Biometric Passports

Entering an era of mass surveillance, criminalization of the immigrant, and the militarization of the border, one specific design object becomes sacred: the passport. Though not technically or ubiquitously spatially intelligent, its geopolitical use assists in identification and exclusion. Its primary purpose is to “certify the identity and nationality of its bearer,” while creating a polymorphous citizenship according to levels of migratory freedom (Baxi and Cheng).

Source: InfoWatch

The evolution of the passport as a design object has consistently become more high-tech. As border crossing becomes increasingly stringent and immigration a top priority in government, the booklet is no longer exclusively symbolic and aesthetic. Secret, coded information is developed to communicate to Border Patrol, with technology and standards established by a supranational organization, the International Civil Aviation Organization (ICAO).

“This passport contains sensitive electronics. For best performance please do not bend, perforate or expose to extreme temperatures or excess moisture”.

Today, the passport booklet is designed to include a minimum use of different features that measure levels of security concerns, such as watermarks, holograms, and special markings or hidden messages. Additionally, all passports MUST be machine readable, a mandate established in 2015. This automation of “border labor” removes the human entirely and allows the communication of two technical objects, the passport and the machine, to produce the data verifying a person’s identity. The mysterious code at the bottom of the passport page incorporates various algorithms and information that is read by the machine to identify whether it is a counterfeit or not. Finally, and most surprisingly, almost all passports have chips embedded into them with specific information on the carrier’s identity. In some countries, this chip holds information of the identity’s bio page, but can also include biometrics. In essence, the review and entrance of a body becomes an exam or test, similarly to fields guides mentioned in Mattern’s “Cloud and Field.” Certain markers must be identified on the object to give permission for entrance into the border.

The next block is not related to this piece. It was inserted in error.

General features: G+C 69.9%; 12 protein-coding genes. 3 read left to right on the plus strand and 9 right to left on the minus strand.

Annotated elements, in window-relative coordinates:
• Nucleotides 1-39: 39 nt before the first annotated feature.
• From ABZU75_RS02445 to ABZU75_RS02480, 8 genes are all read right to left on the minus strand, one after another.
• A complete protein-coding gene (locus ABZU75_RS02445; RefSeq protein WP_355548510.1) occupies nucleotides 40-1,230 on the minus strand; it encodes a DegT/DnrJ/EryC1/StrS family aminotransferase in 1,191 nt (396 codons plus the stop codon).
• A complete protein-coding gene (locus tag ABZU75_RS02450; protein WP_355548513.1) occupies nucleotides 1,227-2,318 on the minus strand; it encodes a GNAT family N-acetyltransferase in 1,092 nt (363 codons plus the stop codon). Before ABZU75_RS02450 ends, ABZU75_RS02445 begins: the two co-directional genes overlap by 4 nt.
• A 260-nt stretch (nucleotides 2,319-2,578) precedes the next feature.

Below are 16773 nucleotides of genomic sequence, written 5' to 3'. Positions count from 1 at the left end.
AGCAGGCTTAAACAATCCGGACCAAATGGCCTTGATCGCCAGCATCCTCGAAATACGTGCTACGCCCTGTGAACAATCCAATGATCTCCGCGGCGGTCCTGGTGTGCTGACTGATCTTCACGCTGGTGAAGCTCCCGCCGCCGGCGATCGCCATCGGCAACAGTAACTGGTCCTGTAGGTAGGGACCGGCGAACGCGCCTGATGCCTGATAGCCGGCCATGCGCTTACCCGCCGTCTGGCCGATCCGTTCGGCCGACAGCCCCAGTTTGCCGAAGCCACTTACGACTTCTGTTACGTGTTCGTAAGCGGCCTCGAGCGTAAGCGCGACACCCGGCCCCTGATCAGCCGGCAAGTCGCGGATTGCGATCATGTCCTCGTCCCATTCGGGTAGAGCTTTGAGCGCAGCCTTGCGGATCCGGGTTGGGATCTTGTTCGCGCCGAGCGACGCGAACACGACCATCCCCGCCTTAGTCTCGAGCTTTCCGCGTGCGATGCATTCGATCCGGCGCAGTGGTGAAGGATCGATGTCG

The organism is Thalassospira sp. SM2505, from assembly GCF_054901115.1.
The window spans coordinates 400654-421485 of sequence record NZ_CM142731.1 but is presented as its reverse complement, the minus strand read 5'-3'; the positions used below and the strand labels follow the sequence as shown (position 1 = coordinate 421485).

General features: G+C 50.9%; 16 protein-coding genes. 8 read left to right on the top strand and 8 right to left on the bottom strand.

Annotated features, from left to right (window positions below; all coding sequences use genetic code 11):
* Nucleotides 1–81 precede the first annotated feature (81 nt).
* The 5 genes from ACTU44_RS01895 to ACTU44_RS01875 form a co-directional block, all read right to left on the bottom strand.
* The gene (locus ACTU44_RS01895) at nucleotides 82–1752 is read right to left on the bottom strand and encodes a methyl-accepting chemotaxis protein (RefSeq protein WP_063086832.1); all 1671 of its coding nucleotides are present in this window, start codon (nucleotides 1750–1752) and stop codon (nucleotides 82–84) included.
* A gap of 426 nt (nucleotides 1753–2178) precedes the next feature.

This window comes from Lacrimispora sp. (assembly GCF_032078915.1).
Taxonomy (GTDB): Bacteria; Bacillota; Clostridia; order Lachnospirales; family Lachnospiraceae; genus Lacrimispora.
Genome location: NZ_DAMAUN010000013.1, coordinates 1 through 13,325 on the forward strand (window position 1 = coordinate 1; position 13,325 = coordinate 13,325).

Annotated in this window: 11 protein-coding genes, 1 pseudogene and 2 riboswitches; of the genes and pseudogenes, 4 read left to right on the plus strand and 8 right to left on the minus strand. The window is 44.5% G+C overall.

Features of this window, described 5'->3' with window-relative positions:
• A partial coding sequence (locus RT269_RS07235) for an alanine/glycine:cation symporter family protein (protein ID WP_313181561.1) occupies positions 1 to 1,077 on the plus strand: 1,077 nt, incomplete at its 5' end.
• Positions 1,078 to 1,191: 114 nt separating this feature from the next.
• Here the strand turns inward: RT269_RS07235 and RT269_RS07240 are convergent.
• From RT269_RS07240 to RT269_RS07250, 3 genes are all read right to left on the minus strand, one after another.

Source: protocolbench

The method is simple:

  1. A first level feature must be recognized, like a hologram or image on the passport.
  2. An identifiable marker not recognized by the general public, such a strip of mylar, plastic thread, or a message.
  3. “Covert” features that give inspectors an extra layer of confidence if they’re inspecting a possible counterfeit.

Passports with biometric chips, known as eMTRD (electronic Machine Readable Travel Documents), test three types of biometrics according to Doc 9303 from ICAO: facial recognition (MANDATORY), fingerprint recognition (OPTIONAL), and iris recognition (OPTIONAL). It creates a template in that moment with an algorithm for storage to assist in future identification, with intelligence that’s adaptable and organizational. The larger network holds the ability for mass storage, while the chip on the passport holds 32kB of storage space.

Though eMTRDs increase efficiency and accuracy at the border, there are still dangers involved with this level of technology. A passport now carries more information than it has before, which puts the holder at high risk of identity theft. Data could be stolen via “skimming” or “eavesdropping,” similarly to methods of credit card identity theft. The databases held by the State Department that hold hundreds of millions of template identities, although highly secured, still risk potential hacks. Additionally, this technology still runs the risk of glitching, especially with such a large network. Any hiccup in the system can potentially affect the entrance of a certain individual, which can be both physically dangerous and/or psychologically upsetting until the problem is dealt with. While these systems are technologically advanced in the moment, they will eventually become outdated, especially as nations compete for higher border security. It begs to question if the promotion of innovation is for efficiency and safety, or to feed the larger military industrial complex that surveils us in Foucauldian fashion.